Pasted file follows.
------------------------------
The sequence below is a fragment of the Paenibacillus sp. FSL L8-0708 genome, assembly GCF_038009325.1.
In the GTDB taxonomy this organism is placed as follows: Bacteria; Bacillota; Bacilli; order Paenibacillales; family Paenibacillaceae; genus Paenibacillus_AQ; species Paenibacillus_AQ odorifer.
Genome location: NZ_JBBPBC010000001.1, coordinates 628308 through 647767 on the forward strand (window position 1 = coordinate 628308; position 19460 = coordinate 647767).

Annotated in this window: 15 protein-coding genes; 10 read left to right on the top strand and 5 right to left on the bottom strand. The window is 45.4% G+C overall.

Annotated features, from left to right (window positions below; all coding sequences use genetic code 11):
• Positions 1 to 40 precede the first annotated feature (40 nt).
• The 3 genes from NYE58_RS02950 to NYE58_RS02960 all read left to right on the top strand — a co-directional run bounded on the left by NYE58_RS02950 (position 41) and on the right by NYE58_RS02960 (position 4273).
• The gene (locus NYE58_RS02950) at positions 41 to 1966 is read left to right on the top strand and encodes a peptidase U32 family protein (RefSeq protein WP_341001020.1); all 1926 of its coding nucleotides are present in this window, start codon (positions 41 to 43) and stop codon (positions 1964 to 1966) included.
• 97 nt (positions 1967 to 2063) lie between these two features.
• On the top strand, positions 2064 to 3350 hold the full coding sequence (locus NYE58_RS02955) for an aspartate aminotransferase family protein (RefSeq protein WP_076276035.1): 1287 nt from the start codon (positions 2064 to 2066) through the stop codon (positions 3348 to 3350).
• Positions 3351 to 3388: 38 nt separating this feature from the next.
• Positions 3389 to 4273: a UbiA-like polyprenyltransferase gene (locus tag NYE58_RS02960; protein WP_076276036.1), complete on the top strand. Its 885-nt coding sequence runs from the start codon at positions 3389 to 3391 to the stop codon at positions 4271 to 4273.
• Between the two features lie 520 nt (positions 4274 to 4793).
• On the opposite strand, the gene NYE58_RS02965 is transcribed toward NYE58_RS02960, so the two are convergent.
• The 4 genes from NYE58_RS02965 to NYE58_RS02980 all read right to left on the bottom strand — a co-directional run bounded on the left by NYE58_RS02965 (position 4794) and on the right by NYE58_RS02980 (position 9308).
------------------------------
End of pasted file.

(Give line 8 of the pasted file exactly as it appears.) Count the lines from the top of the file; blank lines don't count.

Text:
• The gene (locus NYE58_RS02950) at positions 41 to 1966 is read left to right on the top strand and encodes a peptidase U32 family protein (RefSeq protein WP_341001020.1); all 1926 of its coding nucleotides are present in this window, start codon (positions 41 to 43) and stop codon (positions 1964 to 1966) included.